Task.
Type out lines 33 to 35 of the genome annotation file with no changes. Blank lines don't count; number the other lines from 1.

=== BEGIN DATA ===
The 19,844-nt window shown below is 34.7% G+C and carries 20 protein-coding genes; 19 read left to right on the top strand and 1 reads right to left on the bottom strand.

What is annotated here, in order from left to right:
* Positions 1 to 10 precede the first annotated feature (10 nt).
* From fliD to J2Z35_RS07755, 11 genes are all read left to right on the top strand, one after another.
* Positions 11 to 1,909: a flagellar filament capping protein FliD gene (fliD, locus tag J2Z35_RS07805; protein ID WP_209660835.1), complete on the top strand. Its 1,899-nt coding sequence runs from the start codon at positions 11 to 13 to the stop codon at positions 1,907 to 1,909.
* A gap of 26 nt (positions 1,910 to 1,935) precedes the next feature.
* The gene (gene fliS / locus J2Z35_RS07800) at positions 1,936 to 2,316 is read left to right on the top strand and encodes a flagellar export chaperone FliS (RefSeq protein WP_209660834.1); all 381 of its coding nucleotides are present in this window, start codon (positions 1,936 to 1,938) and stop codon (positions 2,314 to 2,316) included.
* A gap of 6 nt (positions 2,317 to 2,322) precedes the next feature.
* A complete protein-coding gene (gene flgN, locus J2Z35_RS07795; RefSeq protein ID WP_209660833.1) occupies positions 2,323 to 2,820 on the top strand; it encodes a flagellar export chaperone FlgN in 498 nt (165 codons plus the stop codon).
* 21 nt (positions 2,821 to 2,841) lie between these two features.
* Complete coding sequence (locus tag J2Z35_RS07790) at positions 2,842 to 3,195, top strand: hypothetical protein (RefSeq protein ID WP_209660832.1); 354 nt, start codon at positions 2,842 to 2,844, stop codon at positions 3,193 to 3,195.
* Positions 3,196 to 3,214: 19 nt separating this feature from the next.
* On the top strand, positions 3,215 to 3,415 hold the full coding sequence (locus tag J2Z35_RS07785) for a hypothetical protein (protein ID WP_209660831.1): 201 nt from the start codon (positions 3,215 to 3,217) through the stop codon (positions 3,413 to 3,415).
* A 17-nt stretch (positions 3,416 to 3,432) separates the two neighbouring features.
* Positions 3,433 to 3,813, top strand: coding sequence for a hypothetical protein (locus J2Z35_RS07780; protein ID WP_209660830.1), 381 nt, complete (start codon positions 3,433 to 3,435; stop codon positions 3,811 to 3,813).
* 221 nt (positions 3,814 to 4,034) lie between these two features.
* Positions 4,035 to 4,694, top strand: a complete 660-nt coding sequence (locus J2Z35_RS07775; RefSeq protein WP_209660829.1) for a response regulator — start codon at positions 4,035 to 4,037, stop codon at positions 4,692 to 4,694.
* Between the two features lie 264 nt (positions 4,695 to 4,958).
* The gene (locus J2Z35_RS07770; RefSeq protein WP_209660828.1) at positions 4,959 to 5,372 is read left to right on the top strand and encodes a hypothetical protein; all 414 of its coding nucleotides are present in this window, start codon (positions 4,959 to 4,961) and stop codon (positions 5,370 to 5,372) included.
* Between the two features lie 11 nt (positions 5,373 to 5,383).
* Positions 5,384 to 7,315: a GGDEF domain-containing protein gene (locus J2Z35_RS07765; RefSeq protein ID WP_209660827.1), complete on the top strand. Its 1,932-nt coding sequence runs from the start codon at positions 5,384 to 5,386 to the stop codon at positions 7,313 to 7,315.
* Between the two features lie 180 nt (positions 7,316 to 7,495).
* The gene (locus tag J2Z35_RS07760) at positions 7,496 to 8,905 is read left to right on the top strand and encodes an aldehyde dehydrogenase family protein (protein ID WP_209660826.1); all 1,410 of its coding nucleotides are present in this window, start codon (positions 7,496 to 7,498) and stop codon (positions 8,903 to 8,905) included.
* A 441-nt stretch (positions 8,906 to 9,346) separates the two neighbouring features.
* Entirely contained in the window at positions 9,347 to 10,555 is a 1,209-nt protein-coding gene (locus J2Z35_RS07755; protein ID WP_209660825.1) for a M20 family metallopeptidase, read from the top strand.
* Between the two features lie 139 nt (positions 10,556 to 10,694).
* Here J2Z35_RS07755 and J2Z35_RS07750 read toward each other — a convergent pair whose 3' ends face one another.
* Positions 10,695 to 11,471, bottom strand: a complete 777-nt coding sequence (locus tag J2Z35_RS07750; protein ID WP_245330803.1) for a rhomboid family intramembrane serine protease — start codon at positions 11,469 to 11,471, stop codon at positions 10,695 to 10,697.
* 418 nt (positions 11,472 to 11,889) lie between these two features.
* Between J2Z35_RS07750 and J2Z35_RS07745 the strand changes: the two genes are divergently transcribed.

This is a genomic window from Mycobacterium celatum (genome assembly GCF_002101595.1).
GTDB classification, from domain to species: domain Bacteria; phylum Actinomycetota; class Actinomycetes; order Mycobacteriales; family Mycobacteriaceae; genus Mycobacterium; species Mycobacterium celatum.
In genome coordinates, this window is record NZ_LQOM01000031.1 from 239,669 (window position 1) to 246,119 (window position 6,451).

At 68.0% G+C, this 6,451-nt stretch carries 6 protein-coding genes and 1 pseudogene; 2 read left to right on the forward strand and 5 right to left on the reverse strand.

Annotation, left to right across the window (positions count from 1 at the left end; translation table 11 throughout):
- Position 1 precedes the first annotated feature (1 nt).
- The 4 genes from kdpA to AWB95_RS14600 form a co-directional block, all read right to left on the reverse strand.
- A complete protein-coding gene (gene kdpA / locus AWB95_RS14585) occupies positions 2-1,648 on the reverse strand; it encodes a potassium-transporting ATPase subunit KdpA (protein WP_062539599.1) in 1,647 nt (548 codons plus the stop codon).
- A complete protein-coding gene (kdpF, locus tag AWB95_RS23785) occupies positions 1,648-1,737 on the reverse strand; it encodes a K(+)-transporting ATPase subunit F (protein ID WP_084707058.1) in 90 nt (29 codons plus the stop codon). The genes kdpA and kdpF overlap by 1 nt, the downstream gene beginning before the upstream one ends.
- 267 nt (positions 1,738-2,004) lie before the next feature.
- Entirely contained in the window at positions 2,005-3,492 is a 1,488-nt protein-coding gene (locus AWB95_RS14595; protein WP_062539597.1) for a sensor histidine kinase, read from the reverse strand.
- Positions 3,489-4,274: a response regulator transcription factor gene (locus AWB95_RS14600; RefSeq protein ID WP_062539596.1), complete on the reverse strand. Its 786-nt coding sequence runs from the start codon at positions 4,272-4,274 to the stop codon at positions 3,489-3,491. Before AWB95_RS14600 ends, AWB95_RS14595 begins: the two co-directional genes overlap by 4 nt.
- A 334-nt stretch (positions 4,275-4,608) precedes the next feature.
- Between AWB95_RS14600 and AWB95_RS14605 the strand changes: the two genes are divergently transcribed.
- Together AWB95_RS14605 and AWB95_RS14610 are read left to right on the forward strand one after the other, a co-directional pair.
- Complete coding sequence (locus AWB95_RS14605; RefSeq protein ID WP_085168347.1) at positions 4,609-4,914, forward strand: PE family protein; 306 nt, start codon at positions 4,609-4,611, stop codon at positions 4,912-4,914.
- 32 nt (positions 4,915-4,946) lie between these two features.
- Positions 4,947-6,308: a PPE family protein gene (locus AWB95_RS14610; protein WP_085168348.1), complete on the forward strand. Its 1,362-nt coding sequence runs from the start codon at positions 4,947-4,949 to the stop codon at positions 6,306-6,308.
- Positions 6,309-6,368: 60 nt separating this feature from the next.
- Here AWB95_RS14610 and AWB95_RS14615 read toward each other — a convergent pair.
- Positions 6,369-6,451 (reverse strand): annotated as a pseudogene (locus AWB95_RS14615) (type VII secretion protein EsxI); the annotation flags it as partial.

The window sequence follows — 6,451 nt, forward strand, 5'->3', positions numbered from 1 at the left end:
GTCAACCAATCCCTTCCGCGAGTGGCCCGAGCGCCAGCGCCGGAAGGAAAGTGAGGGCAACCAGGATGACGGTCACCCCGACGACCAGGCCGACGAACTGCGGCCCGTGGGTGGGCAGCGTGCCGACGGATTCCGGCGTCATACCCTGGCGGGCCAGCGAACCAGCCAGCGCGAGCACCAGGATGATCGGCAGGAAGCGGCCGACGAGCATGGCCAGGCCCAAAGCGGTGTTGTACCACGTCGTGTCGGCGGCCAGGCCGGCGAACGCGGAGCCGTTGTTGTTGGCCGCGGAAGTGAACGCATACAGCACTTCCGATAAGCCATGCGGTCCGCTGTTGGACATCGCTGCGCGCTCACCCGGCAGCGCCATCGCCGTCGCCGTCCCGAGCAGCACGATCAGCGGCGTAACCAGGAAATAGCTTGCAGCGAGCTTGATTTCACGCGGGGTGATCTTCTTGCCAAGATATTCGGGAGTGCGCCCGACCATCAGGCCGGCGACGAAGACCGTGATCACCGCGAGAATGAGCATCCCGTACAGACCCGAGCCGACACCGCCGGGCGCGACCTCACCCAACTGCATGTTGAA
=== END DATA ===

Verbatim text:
In genome coordinates, this window is record NZ_LQOM01000031.1 from 239,669 (window position 1) to 246,119 (window position 6,451).

At 68.0% G+C, this 6,451-nt stretch carries 6 protein-coding genes and 1 pseudogene; 2 read left to right on the forward strand and 5 right to left on the reverse strand.

Annotation, left to right across the window (positions count from 1 at the left end; translation table 11 throughout):